was the world’s biggest company by market cap, and is today set to be eclipsed by Facebook and slide into 5th spot after GOOGL, AAPL, MSFT and FB, no longer pack any punch because as Exxon Mobil Corporation (NYSE:XOM) announced in its just released Q4 earnings which beat estimates of $0.64 by 3 cents, starting in Q1, Exxon will no longer repurchase stock simply to prop up its stock price.
From the Q4 earnings release:
During the fourth quarter of 2015, ExxonMobil purchased 9.4 million shares of its common stock for the treasury at a gross cost of $754 million. These purchases included $500 million to reduce the number of shares outstanding, with the balance used to acquire shares to offset dilution in conjunction with the company’s benefit plans and programs. In the first quarter of 2016, the corporation will continue to acquire shares to offset dilution in conjunction with its benefit plans and programs, but does not plan on making purchases to reduce shares outstanding.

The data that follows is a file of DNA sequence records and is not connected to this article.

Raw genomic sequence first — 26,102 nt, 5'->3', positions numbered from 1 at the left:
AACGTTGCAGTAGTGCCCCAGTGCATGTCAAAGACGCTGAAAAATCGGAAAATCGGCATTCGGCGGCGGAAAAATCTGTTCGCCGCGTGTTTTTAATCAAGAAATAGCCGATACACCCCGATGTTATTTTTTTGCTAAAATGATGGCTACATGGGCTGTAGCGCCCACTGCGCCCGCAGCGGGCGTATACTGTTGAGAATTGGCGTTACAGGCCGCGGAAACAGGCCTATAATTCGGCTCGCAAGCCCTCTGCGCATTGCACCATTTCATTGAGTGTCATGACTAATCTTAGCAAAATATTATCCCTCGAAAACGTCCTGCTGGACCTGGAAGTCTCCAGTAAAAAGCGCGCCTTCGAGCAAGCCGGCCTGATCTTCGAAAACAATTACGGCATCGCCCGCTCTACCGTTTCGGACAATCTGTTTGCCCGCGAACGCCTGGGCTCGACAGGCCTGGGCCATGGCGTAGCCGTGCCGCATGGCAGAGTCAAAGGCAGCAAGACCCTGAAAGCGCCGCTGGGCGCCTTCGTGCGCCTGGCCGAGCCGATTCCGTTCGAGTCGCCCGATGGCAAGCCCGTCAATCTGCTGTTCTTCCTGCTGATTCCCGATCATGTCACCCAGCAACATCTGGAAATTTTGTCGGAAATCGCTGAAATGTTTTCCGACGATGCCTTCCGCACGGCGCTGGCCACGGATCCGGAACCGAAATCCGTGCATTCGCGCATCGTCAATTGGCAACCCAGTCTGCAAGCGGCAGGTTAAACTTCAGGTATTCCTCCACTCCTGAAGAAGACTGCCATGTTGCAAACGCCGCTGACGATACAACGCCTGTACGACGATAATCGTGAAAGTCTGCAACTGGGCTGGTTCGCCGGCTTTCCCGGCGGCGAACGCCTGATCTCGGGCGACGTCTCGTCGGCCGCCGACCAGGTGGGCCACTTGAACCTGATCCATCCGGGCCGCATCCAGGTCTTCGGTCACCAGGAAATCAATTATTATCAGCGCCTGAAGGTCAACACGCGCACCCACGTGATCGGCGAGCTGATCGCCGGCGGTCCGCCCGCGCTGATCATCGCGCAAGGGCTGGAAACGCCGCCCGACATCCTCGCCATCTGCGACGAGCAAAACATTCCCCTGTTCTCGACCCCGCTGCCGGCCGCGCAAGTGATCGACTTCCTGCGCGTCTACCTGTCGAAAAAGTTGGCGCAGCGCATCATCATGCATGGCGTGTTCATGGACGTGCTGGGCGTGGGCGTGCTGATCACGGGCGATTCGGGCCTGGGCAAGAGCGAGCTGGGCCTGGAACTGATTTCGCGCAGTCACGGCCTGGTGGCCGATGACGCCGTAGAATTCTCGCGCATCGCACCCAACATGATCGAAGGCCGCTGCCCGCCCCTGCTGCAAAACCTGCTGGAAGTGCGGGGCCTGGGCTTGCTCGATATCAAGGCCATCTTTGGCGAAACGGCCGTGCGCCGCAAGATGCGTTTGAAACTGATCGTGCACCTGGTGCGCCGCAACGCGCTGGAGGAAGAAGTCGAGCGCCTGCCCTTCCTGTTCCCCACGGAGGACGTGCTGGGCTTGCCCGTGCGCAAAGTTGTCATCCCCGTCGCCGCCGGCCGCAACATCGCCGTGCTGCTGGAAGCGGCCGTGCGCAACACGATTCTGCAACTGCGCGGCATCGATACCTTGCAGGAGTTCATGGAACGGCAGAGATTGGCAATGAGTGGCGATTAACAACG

What is ironic is that with the stock price trading at $74 in the pre-market, this means that the past 7 years of stock buybacks have effectively been a wash as far as management is concerned, due to the blended average repurchase price of $76.91, roughly 4% above the current stock price.
But while the suspension of buybacks is something shareholders will have to stew over, there was more bad news in the Exxon report, this time for Saudi Arabia, because as the chart below shows, not only did the energy giant boost oil production sequentially by 150,000 bpd.
… annual oil production has soared to the highest since 2010.
Hardly validation that the Saudi gambit to crush the marginal oil producer is working.